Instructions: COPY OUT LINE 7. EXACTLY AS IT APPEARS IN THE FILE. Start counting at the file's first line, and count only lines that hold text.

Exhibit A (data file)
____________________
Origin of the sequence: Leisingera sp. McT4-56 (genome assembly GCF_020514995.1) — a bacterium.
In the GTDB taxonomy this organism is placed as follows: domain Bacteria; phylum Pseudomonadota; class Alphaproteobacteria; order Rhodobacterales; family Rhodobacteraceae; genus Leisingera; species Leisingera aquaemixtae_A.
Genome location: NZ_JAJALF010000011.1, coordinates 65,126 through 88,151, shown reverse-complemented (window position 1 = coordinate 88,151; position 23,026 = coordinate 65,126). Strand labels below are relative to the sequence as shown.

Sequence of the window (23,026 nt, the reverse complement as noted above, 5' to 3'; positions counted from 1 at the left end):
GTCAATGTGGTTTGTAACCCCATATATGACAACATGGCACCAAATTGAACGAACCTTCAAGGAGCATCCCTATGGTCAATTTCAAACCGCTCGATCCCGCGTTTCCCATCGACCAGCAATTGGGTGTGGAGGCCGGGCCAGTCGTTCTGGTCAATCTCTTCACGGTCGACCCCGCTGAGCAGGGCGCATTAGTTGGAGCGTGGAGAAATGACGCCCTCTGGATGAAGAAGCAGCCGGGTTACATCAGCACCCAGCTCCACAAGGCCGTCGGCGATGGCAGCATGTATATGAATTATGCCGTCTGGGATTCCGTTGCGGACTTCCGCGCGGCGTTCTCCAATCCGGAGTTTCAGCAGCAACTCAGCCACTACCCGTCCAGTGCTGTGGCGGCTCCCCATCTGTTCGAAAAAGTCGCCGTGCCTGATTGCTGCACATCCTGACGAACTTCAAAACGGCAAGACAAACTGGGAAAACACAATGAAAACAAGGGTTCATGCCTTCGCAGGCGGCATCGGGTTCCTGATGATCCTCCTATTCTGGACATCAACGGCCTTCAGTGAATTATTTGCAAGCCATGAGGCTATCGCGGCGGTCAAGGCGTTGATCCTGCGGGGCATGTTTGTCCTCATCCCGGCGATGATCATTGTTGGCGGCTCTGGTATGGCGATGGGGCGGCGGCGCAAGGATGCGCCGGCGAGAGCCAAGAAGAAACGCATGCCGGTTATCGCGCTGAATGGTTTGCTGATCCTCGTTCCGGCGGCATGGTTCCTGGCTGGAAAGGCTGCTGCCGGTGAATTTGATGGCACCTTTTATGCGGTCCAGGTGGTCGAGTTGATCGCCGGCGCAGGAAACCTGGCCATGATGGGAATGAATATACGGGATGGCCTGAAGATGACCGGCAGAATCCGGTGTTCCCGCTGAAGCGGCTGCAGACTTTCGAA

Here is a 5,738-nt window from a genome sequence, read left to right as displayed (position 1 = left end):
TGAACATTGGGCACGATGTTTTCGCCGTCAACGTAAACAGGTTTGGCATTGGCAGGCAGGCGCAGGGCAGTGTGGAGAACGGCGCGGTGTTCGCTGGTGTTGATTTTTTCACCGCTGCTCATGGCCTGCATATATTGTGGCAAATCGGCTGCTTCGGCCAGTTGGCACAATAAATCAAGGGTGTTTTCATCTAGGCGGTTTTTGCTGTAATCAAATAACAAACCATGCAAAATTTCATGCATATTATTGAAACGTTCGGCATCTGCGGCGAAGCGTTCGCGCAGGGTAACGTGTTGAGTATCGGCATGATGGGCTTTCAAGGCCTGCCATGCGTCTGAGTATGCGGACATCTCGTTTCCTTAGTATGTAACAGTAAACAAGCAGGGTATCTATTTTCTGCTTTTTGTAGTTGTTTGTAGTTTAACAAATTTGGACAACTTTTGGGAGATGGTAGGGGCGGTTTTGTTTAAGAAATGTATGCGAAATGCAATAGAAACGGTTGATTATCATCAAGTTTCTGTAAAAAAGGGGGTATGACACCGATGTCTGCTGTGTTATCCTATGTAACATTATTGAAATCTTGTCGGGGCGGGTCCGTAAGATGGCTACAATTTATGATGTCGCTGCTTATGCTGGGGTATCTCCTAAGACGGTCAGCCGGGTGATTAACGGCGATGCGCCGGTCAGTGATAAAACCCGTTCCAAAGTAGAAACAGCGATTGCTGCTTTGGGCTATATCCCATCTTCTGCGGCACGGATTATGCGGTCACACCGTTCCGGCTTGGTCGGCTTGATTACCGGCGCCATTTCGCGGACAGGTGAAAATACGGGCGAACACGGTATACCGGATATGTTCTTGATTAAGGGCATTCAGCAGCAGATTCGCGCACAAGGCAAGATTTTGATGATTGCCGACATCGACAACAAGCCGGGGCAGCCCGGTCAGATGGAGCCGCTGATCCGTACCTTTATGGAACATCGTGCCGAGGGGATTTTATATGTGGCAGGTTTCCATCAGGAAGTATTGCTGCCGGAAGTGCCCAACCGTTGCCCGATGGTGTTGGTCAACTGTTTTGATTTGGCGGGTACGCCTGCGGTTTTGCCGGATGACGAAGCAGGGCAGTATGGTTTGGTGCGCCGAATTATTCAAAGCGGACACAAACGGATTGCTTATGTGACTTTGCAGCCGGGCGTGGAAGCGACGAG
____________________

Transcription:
TGAACATTGGGCACGATGTTTTCGCCGTCAACGTAAACAGGTTTGGCATTGGCAGGCAGGCGCAGGGCAGTGTGGAGAACGGCGCGGTGTTCGCTGGTGTTGATTTTTTCACCGCTGCTCATGGCCTGCATATATTGTGGCAAATCGGCTGCTTCGGCCAGTTGGCACAATAAATCAAGGGTGTTTTCATCTAGGCGGTTTTTGCTGTAATCAAATAACAAACCATGCAAAATTTCATGCATATTATTGAAACGTTCGGCATCTGCGGCGAAGCGTTCGCGCAGGGTAACGTGTTGAGTATCGGCATGATGGGCTTTCAAGGCCTGCCATGCGTCTGAGTATGCGGACATCTCGTTTCCTTAGTATGTAACAGTAAACAAGCAGGGTATCTATTTTCTGCTTTTTGTAGTTGTTTGTAGTTTAACAAATTTGGACAACTTTTGGGAGATGGTAGGGGCGGTTTTGTTTAAGAAATGTATGCGAAATGCAATAGAAACGGTTGATTATCATCAAGTTTCTGTAAAAAAGGGGGTATGACACCGATGTCTGCTGTGTTATCCTATGTAACATTATTGAAATCTTGTCGGGGCGGGTCCGTAAGATGGCTACAATTTATGATGTCGCTGCTTATGCTGGGGTATCTCCTAAGACGGTCAGCCGGGTGATTAACGGCGATGCGCCGGTCAGTGATAAAACCCGTTCCAAAGTAGAAACAGCGATTGCTGCTTTGGGCTATATCCCATCTTCTGCGGCACGGATTATGCGGTCACACCGTTCCGGCTTGGTCGGCTTGATTACCGGCGCCATTTCGCGGACAGGTGAAAATACGGGCGAACACGGTATACCGGATATGTTCTTGATTAAGGGCATTCAGCAGCAGATTCGCGCACAAGGCAAGATTTTGATGATTGCCGACATCGACAACAAGCCGGGGCAGCCCGGTCAGATGGAGCCGCTGATCCGTACCTTTATGGAACATCGTGCCGAGGGGATTTTATATGTGGCAGGTTTCCATCAGGAAGTATTGCTGCCGGAAGTGCCCAACCGTTGCCCGATGGTGTTGGTCAACTGTTTTGATTTGGCGGGTACGCCTGCGGTTTTGCCGGATGACGAAGCAGGGCAGTATGGTTTGGTGCGCCGAATTATTCAAAGCGGACACAAACGGATTGCTTATGTGACTTTGCAGCCGGGCGTGGAAGCGACGAG